Federal Jury Convicts Baton Rouge Man of Fraud Scheme and Money Laundering Relating to Financial Aid Fraud
Published 9:32 am Tuesday, March 22, 2022
United States Attorney Ronald C. Gathe, Jr., announced the conviction of Elliot Sterling, age 33, of Baton Rouge, Louisiana. Sterling was indicted by a federal grand jury on August 3, 2020, and charged with wire fraud, financial aid fraud, and engaging in monetary transactions involving property derived from specified unlawful activity.
After an eight-day trial before District Judge Brian A. Jackson, the jury unanimously convicted Sterling of five counts of wire fraud involving a scheme to defraud the Department of Education federal student aid program, two counts of financial aid fraud, and two counts of wire fraud involving the Small Business Administration Economic Injury Disaster Loan program, which was designed to aid businesses during the Covid-19 pandemic. Mr. Sterling was also convicted of six counts of money laundering involving the proceeds of his two wire fraud schemes. The jury further ordered the forfeiture of $422,632.38 in fraud proceeds that the FBI had seized in the case.
As the evidence at trial demonstrated, with respect to the Department of Education wire fraud and financial aid fraud counts, Mr. Sterling received $1,468,239 in federal student aid loans and grants that were associated with 180 Baton Rouge Community College (BRCC) students into his personal bank account and the business bank account of his company, Sterling Educational Consulting, LLC. The evidence presented at trial showed that Mr. Sterling used the personal identifying information of his purported students to electronically fill out and submit their Free Applications for Federal Student Aid (FAFSAs), sign master promissory notes on their behalf, enroll them into classes at BRCC, and create and manage the student BankMobile accounts that received federal student loans. Through Mr. Sterling’s control of the students’ accounts, he directed Department of Education monies to be paid directly into his own bank accounts.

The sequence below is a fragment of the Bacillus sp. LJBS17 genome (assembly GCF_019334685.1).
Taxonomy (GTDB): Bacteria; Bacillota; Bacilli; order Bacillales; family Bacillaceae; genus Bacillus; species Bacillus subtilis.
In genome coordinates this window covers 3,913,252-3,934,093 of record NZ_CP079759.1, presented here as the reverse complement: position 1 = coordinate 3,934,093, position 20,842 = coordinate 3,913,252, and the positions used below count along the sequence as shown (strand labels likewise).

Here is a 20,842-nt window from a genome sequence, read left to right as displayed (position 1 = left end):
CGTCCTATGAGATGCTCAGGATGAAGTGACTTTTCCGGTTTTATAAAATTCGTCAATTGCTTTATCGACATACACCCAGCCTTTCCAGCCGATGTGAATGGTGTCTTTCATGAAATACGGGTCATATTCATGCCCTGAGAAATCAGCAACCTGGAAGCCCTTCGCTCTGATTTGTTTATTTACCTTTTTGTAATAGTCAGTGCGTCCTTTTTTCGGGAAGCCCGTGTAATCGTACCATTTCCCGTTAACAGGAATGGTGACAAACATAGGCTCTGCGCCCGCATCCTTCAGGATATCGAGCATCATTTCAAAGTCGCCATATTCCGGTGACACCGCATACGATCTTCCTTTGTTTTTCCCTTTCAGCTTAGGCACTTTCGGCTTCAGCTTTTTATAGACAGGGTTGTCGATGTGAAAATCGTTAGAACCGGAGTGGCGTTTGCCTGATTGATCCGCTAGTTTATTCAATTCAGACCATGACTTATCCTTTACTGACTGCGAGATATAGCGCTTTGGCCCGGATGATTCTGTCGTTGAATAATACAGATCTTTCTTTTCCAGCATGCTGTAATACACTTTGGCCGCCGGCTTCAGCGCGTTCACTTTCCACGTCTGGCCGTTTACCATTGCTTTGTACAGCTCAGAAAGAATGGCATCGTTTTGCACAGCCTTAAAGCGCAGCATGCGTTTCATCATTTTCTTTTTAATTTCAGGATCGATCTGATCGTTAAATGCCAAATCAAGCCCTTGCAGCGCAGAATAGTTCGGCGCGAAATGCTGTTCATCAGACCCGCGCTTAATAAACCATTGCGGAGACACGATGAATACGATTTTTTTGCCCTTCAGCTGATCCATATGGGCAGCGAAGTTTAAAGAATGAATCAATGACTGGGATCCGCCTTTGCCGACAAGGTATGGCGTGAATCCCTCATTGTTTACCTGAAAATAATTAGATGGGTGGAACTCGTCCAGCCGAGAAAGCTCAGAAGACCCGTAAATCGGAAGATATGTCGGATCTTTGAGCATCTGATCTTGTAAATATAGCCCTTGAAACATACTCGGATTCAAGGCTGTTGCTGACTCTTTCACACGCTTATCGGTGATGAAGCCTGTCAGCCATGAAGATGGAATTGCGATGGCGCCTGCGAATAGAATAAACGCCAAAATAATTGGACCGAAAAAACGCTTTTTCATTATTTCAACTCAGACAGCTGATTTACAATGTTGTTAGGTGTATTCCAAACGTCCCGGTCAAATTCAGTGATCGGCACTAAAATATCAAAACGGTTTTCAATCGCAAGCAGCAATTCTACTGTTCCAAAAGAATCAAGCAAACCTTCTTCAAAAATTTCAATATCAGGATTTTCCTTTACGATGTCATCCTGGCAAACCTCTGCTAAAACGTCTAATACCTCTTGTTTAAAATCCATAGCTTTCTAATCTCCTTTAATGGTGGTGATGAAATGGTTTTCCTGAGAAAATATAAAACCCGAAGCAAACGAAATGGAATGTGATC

In order to circumvent Department of Education controls designed to inform students about the financial obligations of student loans, Mr. Sterling concealed his role as the preparer of the FAFSAs and pretended to be the students when he logged on with their credentials, clicked through the loan counseling in less than three minutes, and signed promissory notes in their names. Typically, the students did not have access to the email addresses or login information that Mr. Sterling created on their behalf and did not have access to their own FAFSA, BRCC, or BankMobile accounts.
In addition, Mr. Sterling falsified the academic qualifications for 168 students to the Department of Education, and 145 of these students lacked even a high school diploma or equivalent (e.g. a GED). A witness at trial also testified that Mr. Sterling had paid him $5,000 to produce 42 diplomas with fictional grades. These diplomas were then provided to BRCC after BRCC requested verification of the students’ academic credentials. None of the 180 students for whom Mr. Sterling received money progressed academically at BRCC, and 172 failed or withdrew from every class they were enrolled in. Some students were incarcerated when their FAFSAs were submitted, promissory notes signed, or federal student aid disbursed into Mr. Sterling’s bank accounts.
Instead of directing the funds he received to the students, Mr. Sterling kept over 60% for himself, and for 25 students, Mr. Sterling kept 100% of the loan proceeds. Among the students who received money from Mr. Sterling’s scheme, most were unaware they had signed up for student loans and that Mr. Sterling had signed master promissory notes in their names obligating them to repay the full amount. The students were also unaware of the true amount of refunds awarded in their names, and the true amount Mr. Sterling retained as his portion.
With respect to the SBA wire fraud, Mr. Sterling submitted a loan application on behalf of his business, Sterling Educational Consulting, LLC, that falsified the business’s revenues and costs and concealed his prior guilty plea to felony theft. As a result of these false statements, the SBA loaned Mr. Sterling $90,000 in order for him to pay the operating costs of his business during the Covid-19 pandemic. Mr. Sterling promptly withdrew $75,000 in cash. During the course of his schemes, Mr. Sterling also spent more than $253,000 at casinos in Louisiana, Nevada, and Pennsylvania.
As a result of his convictions, Mr. Sterling now faces a maximum sentence in federal prison of twenty years per wire fraud count, ten years per money laundering count, and five years per financial aid fraud count, as well as significant fines, restitution, and supervised release.
This case was investigated by the FBI and the U.S. Department of Education – Office of Inspector General. This case was prosecuted by Deputy Criminal Chief Elizabeth E. White, Assistant U.S. Attorney René I. Salomon, and Asset Forfeiture Chief Brad Casey.